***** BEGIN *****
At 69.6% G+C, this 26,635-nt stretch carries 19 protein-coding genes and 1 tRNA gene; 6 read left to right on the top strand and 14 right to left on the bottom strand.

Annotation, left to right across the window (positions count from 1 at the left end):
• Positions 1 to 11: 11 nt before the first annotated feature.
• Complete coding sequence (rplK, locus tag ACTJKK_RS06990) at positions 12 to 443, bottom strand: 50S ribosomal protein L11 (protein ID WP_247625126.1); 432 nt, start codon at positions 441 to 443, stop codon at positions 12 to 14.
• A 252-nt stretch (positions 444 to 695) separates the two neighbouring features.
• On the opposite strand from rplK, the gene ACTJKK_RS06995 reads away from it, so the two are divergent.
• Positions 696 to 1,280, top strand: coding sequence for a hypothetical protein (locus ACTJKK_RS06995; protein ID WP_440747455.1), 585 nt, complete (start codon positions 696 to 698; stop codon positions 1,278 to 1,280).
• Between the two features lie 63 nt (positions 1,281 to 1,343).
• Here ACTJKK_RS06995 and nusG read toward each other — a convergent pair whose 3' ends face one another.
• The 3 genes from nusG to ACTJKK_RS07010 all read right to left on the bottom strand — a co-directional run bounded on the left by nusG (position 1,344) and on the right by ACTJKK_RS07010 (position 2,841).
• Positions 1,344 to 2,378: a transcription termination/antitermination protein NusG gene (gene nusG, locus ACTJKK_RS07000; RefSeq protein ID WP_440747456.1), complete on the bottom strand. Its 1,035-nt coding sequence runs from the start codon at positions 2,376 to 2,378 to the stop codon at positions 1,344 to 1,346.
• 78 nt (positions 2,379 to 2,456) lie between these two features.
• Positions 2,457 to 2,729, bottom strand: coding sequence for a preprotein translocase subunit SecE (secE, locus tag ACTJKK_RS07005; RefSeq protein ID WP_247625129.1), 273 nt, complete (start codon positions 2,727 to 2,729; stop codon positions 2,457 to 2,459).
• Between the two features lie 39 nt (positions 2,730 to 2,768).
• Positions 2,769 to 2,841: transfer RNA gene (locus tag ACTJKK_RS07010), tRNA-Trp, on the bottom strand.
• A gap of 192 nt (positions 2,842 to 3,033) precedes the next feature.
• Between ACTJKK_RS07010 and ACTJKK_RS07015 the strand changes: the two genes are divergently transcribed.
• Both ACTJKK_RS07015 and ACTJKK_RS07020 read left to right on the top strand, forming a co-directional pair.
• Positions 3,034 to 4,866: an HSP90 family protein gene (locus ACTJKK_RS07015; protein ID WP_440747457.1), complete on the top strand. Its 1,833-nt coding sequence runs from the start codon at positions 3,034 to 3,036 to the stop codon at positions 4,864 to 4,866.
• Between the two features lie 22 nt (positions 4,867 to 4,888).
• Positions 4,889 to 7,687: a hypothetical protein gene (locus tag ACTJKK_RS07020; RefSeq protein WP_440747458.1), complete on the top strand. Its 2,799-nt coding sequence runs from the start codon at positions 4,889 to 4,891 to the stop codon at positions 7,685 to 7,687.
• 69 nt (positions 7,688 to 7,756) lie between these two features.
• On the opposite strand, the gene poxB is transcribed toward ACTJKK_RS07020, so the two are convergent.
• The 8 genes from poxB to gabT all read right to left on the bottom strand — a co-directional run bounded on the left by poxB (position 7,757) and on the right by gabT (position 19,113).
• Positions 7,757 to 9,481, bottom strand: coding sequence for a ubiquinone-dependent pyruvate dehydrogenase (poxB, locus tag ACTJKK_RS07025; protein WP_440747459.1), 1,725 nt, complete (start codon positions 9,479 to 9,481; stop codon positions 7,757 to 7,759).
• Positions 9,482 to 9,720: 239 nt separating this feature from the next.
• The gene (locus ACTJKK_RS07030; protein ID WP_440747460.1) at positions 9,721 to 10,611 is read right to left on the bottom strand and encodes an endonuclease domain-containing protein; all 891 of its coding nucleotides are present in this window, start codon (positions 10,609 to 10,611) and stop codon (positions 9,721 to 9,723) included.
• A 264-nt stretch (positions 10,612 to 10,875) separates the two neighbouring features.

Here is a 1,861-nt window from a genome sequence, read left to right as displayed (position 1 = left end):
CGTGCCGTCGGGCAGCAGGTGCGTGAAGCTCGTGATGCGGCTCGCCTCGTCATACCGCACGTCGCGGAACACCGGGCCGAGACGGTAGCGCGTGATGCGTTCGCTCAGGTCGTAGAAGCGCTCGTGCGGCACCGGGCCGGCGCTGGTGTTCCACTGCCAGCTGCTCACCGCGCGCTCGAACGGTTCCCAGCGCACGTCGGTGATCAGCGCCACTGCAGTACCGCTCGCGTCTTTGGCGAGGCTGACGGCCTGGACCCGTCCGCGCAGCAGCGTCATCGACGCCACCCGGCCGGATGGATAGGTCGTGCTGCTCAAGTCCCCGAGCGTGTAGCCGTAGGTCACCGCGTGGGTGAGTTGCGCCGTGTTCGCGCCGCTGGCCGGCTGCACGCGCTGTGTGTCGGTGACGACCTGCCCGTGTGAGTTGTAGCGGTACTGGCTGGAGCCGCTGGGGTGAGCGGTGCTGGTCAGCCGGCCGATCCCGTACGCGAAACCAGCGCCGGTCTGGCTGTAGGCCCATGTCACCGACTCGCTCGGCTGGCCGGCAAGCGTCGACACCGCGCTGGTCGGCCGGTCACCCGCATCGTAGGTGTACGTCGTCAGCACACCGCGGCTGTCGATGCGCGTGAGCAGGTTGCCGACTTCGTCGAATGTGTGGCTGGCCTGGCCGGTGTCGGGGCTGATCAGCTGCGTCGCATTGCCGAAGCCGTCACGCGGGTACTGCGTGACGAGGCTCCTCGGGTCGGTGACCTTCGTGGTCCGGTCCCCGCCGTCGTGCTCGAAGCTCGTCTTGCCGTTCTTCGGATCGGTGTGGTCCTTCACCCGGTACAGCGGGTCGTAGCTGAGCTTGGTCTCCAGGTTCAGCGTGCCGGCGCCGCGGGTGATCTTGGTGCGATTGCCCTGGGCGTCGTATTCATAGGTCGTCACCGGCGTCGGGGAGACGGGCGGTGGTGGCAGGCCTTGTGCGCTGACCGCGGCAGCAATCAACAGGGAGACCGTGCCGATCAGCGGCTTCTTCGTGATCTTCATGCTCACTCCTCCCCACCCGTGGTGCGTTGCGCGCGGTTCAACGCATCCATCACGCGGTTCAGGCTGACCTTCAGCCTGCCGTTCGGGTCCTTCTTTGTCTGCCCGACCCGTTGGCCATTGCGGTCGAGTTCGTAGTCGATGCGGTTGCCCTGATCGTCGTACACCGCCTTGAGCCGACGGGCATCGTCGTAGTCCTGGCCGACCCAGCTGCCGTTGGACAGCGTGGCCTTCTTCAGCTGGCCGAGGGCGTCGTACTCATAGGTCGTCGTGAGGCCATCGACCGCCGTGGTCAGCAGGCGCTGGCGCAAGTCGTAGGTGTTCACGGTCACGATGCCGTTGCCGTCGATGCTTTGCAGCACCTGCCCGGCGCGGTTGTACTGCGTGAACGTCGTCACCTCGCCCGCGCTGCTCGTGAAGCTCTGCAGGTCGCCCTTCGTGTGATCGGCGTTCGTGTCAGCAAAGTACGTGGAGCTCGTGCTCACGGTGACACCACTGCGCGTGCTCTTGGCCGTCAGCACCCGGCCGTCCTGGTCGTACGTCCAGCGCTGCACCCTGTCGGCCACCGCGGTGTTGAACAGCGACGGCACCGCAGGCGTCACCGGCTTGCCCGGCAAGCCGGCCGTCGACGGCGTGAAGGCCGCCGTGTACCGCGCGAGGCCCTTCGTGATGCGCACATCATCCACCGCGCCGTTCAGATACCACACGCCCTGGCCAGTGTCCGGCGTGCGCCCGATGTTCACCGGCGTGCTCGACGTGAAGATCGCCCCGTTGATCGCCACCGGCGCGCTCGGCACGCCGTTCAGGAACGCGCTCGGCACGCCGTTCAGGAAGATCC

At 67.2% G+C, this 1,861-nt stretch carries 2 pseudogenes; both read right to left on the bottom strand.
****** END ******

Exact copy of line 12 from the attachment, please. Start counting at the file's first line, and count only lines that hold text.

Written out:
• 78 nt (positions 2,379 to 2,456) lie between these two features.